Baseball and Steroids: When Can We Believe in Greatness Again?

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July 21, 2013; Anaheim, CA, USA; Los Angeles Angels designated hitter Albert Pujols (5) watches game action during the ninth inning against the Oakland Athletics at Angel Stadium of Anaheim. Mandatory Credit: Gary A. Vasquez-USA TODAY Sports
July 21, 2013; Anaheim, CA, USA; Los Angeles Angels designated hitter Albert Pujols (5) watches game action during the ninth inning against the Oakland Athletics at Angel Stadium of Anaheim. Mandatory Credit: Gary A. Vasquez-USA TODAY Sports /

When reigning AL MVP Miguel Cabrera rapped a double off the center field wall at Cleveland’s Progressive Field on Tuesday, he drove in what would prove to be the winning run in a 5-1 victory for his Detroit Tigers. That run also happened to be the 100th driven in by Cabrera this year, marking the 10th consecutive season that he’s reached at least 100 RBI while also swatting at least 25 home runs. Cabrera became only the fifth player in baseball history with a run of success that long, joining Hall of Famers Jimmie Foxx and Lou Gehrig, along with Alex Rodriguez and Albert Pujols.

Foxx and Gehrig are two of the perhaps top five first basemen in baseball history and while their careers were played entirely within the era of baseball segregation, there are few who doubt the authenticity of their greatness. As recently as 2008, plenty of knowledgeable baseball people would have said the same thing about Rodriguez, who now faces down a looming 211-games suspension for serial use of performance-enhancing drugs.

There was a time, from the late 1990s through about 2005, that Rodriguez was considered the best player in all of baseball and if it was close at any point, it was only because the other man on this list, Pujols, had begun to dominate the National League – something that happened as soon as he reached the major leagues.

Pujols’ numbers are staggering, just as those of Rodriguez are. Until A-Rod’s admission to using PEDs while playing for Texas from 2001-2003, there was hope amongst baseball people that he would eventually surpass the all-time home run record of the notorious Barry Bonds and become the “clean” home run king. Obviously, we can all get a good chuckle out of that notion now.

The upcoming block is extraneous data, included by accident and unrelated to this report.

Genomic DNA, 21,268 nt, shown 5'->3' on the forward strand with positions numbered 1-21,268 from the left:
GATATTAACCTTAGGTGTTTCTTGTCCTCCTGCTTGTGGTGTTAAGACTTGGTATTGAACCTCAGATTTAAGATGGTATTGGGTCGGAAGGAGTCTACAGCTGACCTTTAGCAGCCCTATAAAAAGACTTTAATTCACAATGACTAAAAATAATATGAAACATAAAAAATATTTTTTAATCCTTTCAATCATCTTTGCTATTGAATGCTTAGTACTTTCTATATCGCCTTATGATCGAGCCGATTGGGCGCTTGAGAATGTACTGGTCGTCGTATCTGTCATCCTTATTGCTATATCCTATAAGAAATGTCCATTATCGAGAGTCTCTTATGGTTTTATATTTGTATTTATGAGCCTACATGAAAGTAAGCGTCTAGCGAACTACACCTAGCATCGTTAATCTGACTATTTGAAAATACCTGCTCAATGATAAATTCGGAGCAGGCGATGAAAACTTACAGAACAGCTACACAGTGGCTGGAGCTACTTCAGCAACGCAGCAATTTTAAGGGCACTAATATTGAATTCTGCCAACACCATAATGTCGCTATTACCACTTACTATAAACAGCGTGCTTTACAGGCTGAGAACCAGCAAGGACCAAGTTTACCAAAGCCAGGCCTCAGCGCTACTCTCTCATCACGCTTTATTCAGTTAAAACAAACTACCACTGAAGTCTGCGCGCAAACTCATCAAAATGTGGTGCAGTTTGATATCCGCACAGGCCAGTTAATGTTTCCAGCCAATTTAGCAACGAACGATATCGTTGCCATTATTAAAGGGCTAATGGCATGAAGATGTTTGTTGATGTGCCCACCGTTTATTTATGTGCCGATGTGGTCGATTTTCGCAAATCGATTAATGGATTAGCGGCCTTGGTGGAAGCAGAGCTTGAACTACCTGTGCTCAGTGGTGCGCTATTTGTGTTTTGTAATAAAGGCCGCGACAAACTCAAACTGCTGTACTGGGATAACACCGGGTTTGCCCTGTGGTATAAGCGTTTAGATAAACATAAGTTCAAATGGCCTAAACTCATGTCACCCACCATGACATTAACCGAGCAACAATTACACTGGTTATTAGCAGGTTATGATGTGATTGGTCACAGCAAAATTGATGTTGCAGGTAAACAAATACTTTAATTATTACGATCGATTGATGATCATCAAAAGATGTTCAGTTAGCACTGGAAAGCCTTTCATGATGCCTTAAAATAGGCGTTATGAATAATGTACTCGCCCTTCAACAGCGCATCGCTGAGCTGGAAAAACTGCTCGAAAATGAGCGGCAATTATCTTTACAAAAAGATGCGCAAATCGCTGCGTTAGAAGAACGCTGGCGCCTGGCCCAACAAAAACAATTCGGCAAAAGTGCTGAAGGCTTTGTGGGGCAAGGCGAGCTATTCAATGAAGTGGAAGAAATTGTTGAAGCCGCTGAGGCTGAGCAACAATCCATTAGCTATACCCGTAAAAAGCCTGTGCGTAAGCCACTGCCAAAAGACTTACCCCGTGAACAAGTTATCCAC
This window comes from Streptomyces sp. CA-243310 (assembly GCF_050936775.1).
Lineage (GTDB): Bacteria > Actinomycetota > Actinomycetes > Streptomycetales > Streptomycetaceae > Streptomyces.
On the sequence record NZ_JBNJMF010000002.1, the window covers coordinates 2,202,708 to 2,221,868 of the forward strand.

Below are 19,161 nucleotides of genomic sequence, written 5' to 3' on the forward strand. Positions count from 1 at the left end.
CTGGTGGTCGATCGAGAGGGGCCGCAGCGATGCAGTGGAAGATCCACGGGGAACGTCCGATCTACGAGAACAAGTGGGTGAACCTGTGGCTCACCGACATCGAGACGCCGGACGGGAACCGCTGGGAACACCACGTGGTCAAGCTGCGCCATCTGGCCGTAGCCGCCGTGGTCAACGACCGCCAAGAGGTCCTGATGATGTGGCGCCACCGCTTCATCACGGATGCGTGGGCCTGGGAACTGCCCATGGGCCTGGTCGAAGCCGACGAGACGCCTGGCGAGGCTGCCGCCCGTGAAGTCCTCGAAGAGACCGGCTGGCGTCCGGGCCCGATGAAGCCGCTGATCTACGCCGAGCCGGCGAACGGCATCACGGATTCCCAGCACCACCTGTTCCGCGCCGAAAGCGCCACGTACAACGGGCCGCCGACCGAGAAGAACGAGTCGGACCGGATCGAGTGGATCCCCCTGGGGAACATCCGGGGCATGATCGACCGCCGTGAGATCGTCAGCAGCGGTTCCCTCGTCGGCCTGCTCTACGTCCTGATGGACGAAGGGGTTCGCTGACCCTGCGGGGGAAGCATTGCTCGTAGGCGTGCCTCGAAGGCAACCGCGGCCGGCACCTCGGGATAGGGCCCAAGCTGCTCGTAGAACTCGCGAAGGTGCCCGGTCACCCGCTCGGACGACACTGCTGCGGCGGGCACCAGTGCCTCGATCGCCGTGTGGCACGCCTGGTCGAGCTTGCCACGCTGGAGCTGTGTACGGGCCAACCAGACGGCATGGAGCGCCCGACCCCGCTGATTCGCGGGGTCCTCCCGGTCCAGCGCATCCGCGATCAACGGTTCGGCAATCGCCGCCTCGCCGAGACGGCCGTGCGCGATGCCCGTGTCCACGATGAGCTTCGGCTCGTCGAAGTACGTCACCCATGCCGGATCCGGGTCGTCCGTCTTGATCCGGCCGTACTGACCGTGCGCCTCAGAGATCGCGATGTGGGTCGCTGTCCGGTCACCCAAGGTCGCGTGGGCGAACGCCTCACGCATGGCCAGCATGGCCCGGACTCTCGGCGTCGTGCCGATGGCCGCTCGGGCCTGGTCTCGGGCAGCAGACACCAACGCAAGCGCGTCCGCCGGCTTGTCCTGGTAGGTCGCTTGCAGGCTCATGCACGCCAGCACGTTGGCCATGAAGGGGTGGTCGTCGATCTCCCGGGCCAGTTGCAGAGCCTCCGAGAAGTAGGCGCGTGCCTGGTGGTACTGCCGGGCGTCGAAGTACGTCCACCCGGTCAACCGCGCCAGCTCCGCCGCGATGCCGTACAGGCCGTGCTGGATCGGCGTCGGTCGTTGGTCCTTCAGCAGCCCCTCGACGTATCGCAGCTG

But what of Pujols? He was clearly next in line and despite a poor 2013 season, his numbers stand well within shouting distance of the all-time greats of the game’s history. It’s reasonable to think (at least the Angels hope so given what they’ve agreed to pay him), that Pujols can come back healthy next season and resume domination of the sport.

Then comes word out of St. Louis this morning, where former Major League player and coach Jack Clark now hosts a radio show. According to Clark, as quoted by the Post-Dispatch, Pujols has never been clean, and he “knows it for a fact.”

Pujols’ claims stem from conversations he had with Chris Mihlfeld while both were working for the Dodgers. Mihlfeld, who was working with Pujols, told Clark he had “shot him (Pujols) up,” at least according to Clark.

This isn’t the first time that Pujols’ relationship with Mihlfeld has put the slugger in the spotlight of the steroid scandal. Mihlfeld was also associated with admitted PED user Jason Grimsley and between that and the very nature of Pujols’ meteoric rise from 13th round draft pick to big league dominance in roughly 18 months, there have been murmurs in the past.

Is it fair to presume these hitters guilty? Probably not. Is it okay, because he played in the same era with guys like Jose Canseco and shared a locker room with Ken Caminiti, that Jeff Bagwell is kept out of the Hall of Fame without anything but personal suspicion tying him to PEDs? Not to me, it isn’t.

But while Clark’s statements on the air aren’t exactly a smoking gun, they certainly are enough to raise many a red flag among a baseball public that assumes guilt whenever steroids are the discussion. As the Biogenesis scandal shows, it’s no longer good enough to say that a given player “never failed a test.”

There was a time when Alex Rodriguez was putting up numbers no one had been alive long enough to have seen before. Those numbers are now far beyond tainted and Rodriguez is held only in contempt by baseball fans everywhere. Shortly thereafter, Pujols began putting up numbers rivaled only by those that A-Rod was producing and now, once again, the conversation around Pujols has turned against him.

As a baseball fan, I can only hope against hope that the days where we can watch a great player, or even a good player, and not have to wonder about the validity of their performance are coming again. Though it isn’t the thought that comes into my head while watching the greats of today’s game, I hold no ill will toward those that have those thoughts. A generation of unclean play has marred the memories of many a great player and scarred many a fan.

The list of players that Cabrera joined with his milestone RBI the other day, it’s not a comfortable place to be for a slugger in today’s era of doubt. With A-Rod all but convicted and Pujols evermore in suspicion, two guys who had been widely considered the best right handed hitters of their generation have been marred. One can only hope that the current best right handed hitter in the game, Cabrera, can keep his numbers and his career above the assumed-guilty line.

Maybe, just maybe, Cabrera can be the next “clean” all-time great in the game.